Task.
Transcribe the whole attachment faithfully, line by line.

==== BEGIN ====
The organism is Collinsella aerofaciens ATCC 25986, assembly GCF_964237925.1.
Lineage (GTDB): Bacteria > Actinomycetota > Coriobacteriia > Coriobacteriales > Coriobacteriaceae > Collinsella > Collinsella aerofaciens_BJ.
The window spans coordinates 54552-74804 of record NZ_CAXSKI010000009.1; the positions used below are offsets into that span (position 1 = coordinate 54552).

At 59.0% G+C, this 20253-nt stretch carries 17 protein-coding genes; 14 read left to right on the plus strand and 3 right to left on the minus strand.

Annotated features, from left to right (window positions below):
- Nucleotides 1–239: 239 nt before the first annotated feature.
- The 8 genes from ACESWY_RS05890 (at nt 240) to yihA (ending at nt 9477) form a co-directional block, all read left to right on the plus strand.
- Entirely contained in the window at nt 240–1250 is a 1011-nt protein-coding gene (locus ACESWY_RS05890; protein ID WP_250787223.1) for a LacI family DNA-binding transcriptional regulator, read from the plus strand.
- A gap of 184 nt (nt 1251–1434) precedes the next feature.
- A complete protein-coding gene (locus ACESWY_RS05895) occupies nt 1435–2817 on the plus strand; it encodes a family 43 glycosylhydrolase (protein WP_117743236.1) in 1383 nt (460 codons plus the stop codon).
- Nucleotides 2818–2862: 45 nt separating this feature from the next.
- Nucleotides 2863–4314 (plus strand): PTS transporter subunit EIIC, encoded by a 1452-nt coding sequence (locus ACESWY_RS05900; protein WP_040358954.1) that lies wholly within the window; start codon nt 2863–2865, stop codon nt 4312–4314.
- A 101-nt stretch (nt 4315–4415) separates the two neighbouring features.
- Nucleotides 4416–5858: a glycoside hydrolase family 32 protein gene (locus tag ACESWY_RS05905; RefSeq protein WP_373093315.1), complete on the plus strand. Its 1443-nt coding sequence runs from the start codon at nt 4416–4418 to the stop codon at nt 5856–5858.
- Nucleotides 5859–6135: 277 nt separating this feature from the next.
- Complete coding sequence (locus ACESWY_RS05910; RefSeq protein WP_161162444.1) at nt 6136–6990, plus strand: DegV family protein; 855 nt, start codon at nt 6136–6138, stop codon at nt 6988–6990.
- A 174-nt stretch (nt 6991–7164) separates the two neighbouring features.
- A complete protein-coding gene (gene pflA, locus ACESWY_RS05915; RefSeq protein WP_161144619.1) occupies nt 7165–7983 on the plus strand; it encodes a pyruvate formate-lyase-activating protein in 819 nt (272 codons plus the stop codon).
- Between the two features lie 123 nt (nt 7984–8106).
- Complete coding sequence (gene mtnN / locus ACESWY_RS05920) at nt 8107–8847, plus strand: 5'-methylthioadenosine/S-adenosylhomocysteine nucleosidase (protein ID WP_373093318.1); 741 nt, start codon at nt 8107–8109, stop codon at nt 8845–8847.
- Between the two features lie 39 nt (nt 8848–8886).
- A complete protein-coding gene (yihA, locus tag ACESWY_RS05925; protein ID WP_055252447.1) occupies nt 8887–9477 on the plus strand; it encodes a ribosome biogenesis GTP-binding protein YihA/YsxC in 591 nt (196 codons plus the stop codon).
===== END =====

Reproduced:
The organism is Collinsella aerofaciens ATCC 25986, assembly GCF_964237925.1.
Lineage (GTDB): Bacteria > Actinomycetota > Coriobacteriia > Coriobacteriales > Coriobacteriaceae > Collinsella > Collinsella aerofaciens_BJ.
The window spans coordinates 54552-74804 of record NZ_CAXSKI010000009.1; the positions used below are offsets into that span (position 1 = coordinate 54552).

At 59.0% G+C, this 20253-nt stretch carries 17 protein-coding genes; 14 read left to right on the plus strand and 3 right to left on the minus strand.

Annotated features, from left to right (window positions below):
- Nucleotides 1–239: 239 nt before the first annotated feature.
- The 8 genes from ACESWY_RS05890 (at nt 240) to yihA (ending at nt 9477) form a co-directional block, all read left to right on the plus strand.
- Entirely contained in the window at nt 240–1250 is a 1011-nt protein-coding gene (locus ACESWY_RS05890; protein ID WP_250787223.1) for a LacI family DNA-binding transcriptional regulator, read from the plus strand.
- A gap of 184 nt (nt 1251–1434) precedes the next feature.
- A complete protein-coding gene (locus ACESWY_RS05895) occupies nt 1435–2817 on the plus strand; it encodes a family 43 glycosylhydrolase (protein WP_117743236.1) in 1383 nt (460 codons plus the stop codon).
- Nucleotides 2818–2862: 45 nt separating this feature from the next.
- Nucleotides 2863–4314 (plus strand): PTS transporter subunit EIIC, encoded by a 1452-nt coding sequence (locus ACESWY_RS05900; protein WP_040358954.1) that lies wholly within the window; start codon nt 2863–2865, stop codon nt 4312–4314.
- A 101-nt stretch (nt 4315–4415) separates the two neighbouring features.
- Nucleotides 4416–5858: a glycoside hydrolase family 32 protein gene (locus tag ACESWY_RS05905; RefSeq protein WP_373093315.1), complete on the plus strand. Its 1443-nt coding sequence runs from the start codon at nt 4416–4418 to the stop codon at nt 5856–5858.
- Nucleotides 5859–6135: 277 nt separating this feature from the next.
- Complete coding sequence (locus ACESWY_RS05910; RefSeq protein WP_161162444.1) at nt 6136–6990, plus strand: DegV family protein; 855 nt, start codon at nt 6136–6138, stop codon at nt 6988–6990.
- A 174-nt stretch (nt 6991–7164) separates the two neighbouring features.
- A complete protein-coding gene (gene pflA, locus ACESWY_RS05915; RefSeq protein WP_161144619.1) occupies nt 7165–7983 on the plus strand; it encodes a pyruvate formate-lyase-activating protein in 819 nt (272 codons plus the stop codon).
- Between the two features lie 123 nt (nt 7984–8106).
- Complete coding sequence (gene mtnN / locus ACESWY_RS05920) at nt 8107–8847, plus strand: 5'-methylthioadenosine/S-adenosylhomocysteine nucleosidase (protein ID WP_373093318.1); 741 nt, start codon at nt 8107–8109, stop codon at nt 8845–8847.
- Between the two features lie 39 nt (nt 8848–8886).
- A complete protein-coding gene (yihA, locus tag ACESWY_RS05925; protein ID WP_055252447.1) occupies nt 8887–9477 on the plus strand; it encodes a ribosome biogenesis GTP-binding protein YihA/YsxC in 591 nt (196 codons plus the stop codon).